The Fourth Circuit Court of Appeals is losing a star. 

Uncle Billy's Boy

All my students learn about Uncle Billy; they memorize what he said upon being retained by a defendant for whom he had heretofore displayed a marked aversion: "And why are you harassing that innocent man?" The students, of course, never met Uncle Billy; what is perhaps surprising is that I never met him either.

If Uncle Billy lives today, it is because he was brought to life — indeed, to something larger than life — in the parables of Judge John D. Butzner Jr. of the U.S. Court of Appeals for the Fourth Circuit.

Later this month, Judge Butzner will close his chambers in the old Post Office Building at 10th and Main streets. He has been a judge of the Fourth Circuit for 33 years, and a federal judge for 38. American law is the better for his career; the American bench is the poorer for his retirement.

Butzner was born in Scranton, Pa., in 1913. He graduated from the University of Virginia Law School in 1941 and set out on his adventures with his Uncle Billy Butzner in the Fredericksburg firm of Butzner & Hicks. John Kennedy made him a district judge, and Lyndon Johnson raised him to the Fourth Circuit in 1967.

As historical figures, appellate judges seem like dusty fellows. Their working lives, to the observer's eye, are monastic, involving long days of puzzling over briefs and drafting technical opinions. Unlike their elder siblings on the Supreme Court, they may not pick and choose the cases they hear; and they are not expected to pen opinions summoning the ghosts of John Marshall and Oliver Wendell Holmes. And yet the best of them — and John Butzner was one of the best — comply fully with Holmes' admonition to "live greatly in the law."

I was Judge Butzner's clerk in 1991-92. When I arrived at his chambers, I associated creativity and panache with the comfortable roar of crowded newsrooms. At first I found the spacious suite of fourth-floor offices a tad over-decorous, even tomblike. And yet, as my mind quieted, I learned that the world washed through those rooms every day. Before us came cases that ran the gamut from murder and embezzlement to civil rights and bankruptcy. We did not just read about those cases; we lived them.

Butzner did not see cases as matters of theory or as opportunities for judicial preening. They were stories about the real lives of people and the sometimes crazy, sometimes noble things they did. "Don't worry about the law," he cautioned me on my first day of work, "until you understand the facts."

I had spent 15 years as a reporter. But soon I realized that I had an enormous amount to learn about how to tease a true narrative out of documents and transcripts. Never had I read so intensely as I did that year — learning the stories of murder victims, satanists, insurance cheats, labor organizers, beleaguered employers, disgruntled consumers, prison inmates and injured accident victims. And as usual, I found that Judge Butzner was correct; once I had understood the facts, the task of applying the law was usually surprisingly straightforward.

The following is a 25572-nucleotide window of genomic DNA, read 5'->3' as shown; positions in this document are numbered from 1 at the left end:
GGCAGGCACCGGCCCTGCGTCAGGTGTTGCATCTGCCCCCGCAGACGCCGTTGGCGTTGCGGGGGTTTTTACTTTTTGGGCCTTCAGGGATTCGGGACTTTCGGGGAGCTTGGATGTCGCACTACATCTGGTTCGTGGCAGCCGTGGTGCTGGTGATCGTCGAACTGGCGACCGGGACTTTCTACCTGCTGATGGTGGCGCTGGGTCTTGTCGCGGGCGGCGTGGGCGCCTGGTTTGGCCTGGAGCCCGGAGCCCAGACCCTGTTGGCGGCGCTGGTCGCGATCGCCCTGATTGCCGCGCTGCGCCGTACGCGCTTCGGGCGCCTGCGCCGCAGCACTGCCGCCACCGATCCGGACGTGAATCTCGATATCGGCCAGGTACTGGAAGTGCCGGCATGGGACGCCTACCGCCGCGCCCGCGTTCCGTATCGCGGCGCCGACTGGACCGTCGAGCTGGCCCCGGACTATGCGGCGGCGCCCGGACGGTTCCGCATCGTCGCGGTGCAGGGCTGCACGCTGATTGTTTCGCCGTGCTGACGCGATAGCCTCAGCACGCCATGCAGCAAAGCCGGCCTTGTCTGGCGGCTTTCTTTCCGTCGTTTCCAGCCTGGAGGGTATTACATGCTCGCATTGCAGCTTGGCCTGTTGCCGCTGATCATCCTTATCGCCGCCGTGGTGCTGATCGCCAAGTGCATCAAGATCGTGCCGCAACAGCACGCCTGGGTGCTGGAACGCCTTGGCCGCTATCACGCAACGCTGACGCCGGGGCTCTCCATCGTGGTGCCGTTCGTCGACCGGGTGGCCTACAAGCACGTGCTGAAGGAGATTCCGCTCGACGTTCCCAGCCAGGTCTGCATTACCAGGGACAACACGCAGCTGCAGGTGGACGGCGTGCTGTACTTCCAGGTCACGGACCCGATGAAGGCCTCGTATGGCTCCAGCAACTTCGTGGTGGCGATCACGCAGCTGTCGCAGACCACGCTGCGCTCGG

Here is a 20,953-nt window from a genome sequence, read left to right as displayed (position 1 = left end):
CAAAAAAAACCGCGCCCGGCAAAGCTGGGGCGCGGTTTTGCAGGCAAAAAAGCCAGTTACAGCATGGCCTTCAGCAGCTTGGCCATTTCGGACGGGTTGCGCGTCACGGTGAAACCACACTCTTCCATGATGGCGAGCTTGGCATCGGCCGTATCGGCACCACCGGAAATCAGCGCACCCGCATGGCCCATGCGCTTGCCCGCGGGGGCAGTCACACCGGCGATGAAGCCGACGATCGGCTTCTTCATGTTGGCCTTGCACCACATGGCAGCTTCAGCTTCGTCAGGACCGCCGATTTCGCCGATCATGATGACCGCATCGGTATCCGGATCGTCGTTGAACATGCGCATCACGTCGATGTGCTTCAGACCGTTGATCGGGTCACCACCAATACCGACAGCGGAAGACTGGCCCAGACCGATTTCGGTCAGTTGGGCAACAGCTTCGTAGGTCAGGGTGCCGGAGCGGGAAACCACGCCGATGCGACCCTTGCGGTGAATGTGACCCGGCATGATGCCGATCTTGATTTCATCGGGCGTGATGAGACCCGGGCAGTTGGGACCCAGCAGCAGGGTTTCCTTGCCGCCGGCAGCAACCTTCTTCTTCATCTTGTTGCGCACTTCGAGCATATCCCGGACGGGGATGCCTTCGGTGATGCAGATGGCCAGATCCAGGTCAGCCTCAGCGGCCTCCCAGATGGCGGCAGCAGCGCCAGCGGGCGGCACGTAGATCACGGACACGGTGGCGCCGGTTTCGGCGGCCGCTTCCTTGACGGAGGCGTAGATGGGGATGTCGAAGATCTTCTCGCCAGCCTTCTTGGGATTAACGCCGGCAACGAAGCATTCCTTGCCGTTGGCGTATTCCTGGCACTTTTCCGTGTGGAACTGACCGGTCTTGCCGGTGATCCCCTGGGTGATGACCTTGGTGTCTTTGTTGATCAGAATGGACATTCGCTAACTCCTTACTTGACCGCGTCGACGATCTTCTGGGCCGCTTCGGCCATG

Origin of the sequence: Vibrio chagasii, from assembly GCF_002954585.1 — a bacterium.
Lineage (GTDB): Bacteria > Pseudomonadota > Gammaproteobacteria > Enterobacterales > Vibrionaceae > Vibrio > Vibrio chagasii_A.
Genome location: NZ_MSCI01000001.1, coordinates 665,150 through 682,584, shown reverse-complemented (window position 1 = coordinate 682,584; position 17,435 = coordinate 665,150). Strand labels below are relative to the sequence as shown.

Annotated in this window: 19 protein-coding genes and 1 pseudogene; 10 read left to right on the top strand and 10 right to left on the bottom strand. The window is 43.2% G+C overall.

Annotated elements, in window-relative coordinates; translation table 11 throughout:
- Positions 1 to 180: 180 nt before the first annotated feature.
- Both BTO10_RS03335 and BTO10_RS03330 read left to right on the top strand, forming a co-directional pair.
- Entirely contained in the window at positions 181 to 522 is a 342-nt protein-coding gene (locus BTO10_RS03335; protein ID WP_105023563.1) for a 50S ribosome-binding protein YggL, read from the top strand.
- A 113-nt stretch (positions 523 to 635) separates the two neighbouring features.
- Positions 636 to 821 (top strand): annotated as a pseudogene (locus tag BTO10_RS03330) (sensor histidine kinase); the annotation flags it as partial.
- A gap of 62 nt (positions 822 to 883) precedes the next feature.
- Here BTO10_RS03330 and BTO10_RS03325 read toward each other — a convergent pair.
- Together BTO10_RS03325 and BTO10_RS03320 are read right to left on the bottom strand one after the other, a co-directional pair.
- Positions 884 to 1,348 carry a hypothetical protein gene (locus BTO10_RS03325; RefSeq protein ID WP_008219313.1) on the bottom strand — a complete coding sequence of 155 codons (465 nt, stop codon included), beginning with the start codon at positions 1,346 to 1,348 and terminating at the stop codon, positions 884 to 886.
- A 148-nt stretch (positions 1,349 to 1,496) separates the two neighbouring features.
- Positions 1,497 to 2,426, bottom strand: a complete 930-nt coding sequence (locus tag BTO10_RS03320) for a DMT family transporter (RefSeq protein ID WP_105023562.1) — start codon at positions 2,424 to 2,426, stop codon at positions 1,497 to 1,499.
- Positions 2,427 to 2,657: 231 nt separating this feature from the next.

First and foremost, then, good appellate judges live the life of the mind. (Butzner's intellectual vigor runs in the family; his sister, Jane Jacobs, is a noted writer on urban planning and the author of "The Life and Death of Great American Cities.") Second, they live in young people they touch. The judge and his clerks spent many an afternoon poring over draft opinions; meanwhile, we absorbed the parables of Uncle Billy and the many other colorful characters whom the Judge had met over the years. (My personal favorite was the Northern Neck politician who silenced a heckler with the words, "I'm a big dog on a big hunt and I don't have time for a piss-ant on a melon stalk.") Today, one former Butzner clerk is a United States senator. Others are government officials, judges, senior partners, prosecutors and law professors. If I am typical, then not a day goes by in which each of them does not draw on his example of fairness and lawyerlike craftsmanship.

Finally, they live in the small acts of justice they leave behind; in the rigorous interpretation of statutes; in the even-handed application of rules; in the example of courtesy and craftsmanship.

We talk about "the Greatest Generation" — the men and women who carried our country to victory in the Second World War. John Butzner played his part in that drama, as a sergeant in the Army Air Force. But there was a "greatest generation" of the law as well — the lawyers and judges who helped lift the curse of official apartheid from the South. For his opinions on school desegregation and employment discrimination, Butzner, like his peers on the bench, often paid the price of loneliness. He seldom complained to us about bygone insults; but he did mention an afternoon on which he arrived home to find his wife, the artist Pete Butzner, reading a local newspaper. "Hmpf," she greeted him, shaking the page. "You raped the Constitution!"

In fact, John Butzner strengthened the rule of law for nearly 40 years, opinion by opinion and fact by fact. In that greatest generation of the law, he was never the loudest or the most flamboyant. Yet his example and his works of justice will long survive his departure from the bench. Like Uncle Billy, he is one of the immortals.

Garrett Epps is associate professor of Law at the University of Oregon.

Opinions expressed on the Back Page are those of the writer and not necessarily those of Style Weekly


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